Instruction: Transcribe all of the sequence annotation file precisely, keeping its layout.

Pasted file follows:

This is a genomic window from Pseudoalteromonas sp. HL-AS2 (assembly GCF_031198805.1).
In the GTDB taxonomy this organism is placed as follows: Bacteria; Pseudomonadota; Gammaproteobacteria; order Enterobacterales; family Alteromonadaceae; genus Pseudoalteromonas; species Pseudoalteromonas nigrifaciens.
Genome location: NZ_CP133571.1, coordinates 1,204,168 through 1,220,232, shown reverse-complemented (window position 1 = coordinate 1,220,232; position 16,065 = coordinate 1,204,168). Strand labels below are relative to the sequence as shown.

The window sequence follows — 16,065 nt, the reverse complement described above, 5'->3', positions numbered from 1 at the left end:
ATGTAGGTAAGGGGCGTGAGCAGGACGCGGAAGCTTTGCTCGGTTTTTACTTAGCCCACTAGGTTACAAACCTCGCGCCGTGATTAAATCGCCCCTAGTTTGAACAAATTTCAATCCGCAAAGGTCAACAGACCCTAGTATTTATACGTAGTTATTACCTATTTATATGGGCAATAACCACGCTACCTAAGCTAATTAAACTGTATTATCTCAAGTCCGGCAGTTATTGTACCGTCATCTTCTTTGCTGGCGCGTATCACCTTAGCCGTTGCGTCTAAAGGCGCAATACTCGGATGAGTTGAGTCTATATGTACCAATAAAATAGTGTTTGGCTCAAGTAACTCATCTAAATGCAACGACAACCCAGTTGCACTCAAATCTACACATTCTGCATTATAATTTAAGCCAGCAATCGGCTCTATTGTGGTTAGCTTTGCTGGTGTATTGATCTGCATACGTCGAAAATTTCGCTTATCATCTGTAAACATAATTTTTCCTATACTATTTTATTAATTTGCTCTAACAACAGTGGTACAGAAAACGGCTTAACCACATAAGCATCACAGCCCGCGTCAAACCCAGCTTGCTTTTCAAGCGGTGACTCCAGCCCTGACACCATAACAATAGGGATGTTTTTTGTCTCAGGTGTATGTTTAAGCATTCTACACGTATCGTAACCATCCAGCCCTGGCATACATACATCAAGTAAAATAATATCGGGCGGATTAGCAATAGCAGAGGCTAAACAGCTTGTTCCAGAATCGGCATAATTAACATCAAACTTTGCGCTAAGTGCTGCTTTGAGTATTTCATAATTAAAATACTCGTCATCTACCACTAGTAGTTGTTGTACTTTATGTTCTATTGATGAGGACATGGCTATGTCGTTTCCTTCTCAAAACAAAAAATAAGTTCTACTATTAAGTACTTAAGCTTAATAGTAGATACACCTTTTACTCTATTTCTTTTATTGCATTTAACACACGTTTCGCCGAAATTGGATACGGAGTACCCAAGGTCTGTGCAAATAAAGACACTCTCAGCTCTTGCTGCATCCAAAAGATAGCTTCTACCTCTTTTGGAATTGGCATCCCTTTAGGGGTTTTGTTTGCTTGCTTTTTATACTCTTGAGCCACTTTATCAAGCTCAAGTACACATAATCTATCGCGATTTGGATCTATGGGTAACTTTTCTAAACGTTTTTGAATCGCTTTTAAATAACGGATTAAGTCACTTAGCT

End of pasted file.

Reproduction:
This is a genomic window from Pseudoalteromonas sp. HL-AS2 (assembly GCF_031198805.1).
In the GTDB taxonomy this organism is placed as follows: Bacteria; Pseudomonadota; Gammaproteobacteria; order Enterobacterales; family Alteromonadaceae; genus Pseudoalteromonas; species Pseudoalteromonas nigrifaciens.
Genome location: NZ_CP133571.1, coordinates 1,204,168 through 1,220,232, shown reverse-complemented (window position 1 = coordinate 1,220,232; position 16,065 = coordinate 1,204,168). Strand labels below are relative to the sequence as shown.

The window sequence follows — 16,065 nt, the reverse complement described above, 5'->3', positions numbered from 1 at the left end:
ATGTAGGTAAGGGGCGTGAGCAGGACGCGGAAGCTTTGCTCGGTTTTTACTTAGCCCACTAGGTTACAAACCTCGCGCCGTGATTAAATCGCCCCTAGTTTGAACAAATTTCAATCCGCAAAGGTCAACAGACCCTAGTATTTATACGTAGTTATTACCTATTTATATGGGCAATAACCACGCTACCTAAGCTAATTAAACTGTATTATCTCAAGTCCGGCAGTTATTGTACCGTCATCTTCTTTGCTGGCGCGTATCACCTTAGCCGTTGCGTCTAAAGGCGCAATACTCGGATGAGTTGAGTCTATATGTACCAATAAAATAGTGTTTGGCTCAAGTAACTCATCTAAATGCAACGACAACCCAGTTGCACTCAAATCTACACATTCTGCATTATAATTTAAGCCAGCAATCGGCTCTATTGTGGTTAGCTTTGCTGGTGTATTGATCTGCATACGTCGAAAATTTCGCTTATCATCTGTAAACATAATTTTTCCTATACTATTTTATTAATTTGCTCTAACAACAGTGGTACAGAAAACGGCTTAACCACATAAGCATCACAGCCCGCGTCAAACCCAGCTTGCTTTTCAAGCGGTGACTCCAGCCCTGACACCATAACAATAGGGATGTTTTTTGTCTCAGGTGTATGTTTAAGCATTCTACACGTATCGTAACCATCCAGCCCTGGCATACATACATCAAGTAAAATAATATCGGGCGGATTAGCAATAGCAGAGGCTAAACAGCTTGTTCCAGAATCGGCATAATTAACATCAAACTTTGCGCTAAGTGCTGCTTTGAGTATTTCATAATTAAAATACTCGTCATCTACCACTAGTAGTTGTTGTACTTTATGTTCTATTGATGAGGACATGGCTATGTCGTTTCCTTCTCAAAACAAAAAATAAGTTCTACTATTAAGTACTTAAGCTTAATAGTAGATACACCTTTTACTCTATTTCTTTTATTGCATTTAACACACGTTTCGCCGAAATTGGATACGGAGTACCCAAGGTCTGTGCAAATAAAGACACTCTCAGCTCTTGCTGCATCCAAAAGATAGCTTCTACCTCTTTTGGAATTGGCATCCCTTTAGGGGTTTTGTTTGCTTGCTTTTTATACTCTTGAGCCACTTTATCAAGCTCAAGTACACATAATCTATCGCGATTTGGATCTATGGGTAACTTTTCTAAACGTTTTTGAATCGCTTTTAAATAACGGATTAAGTCACTTAGCT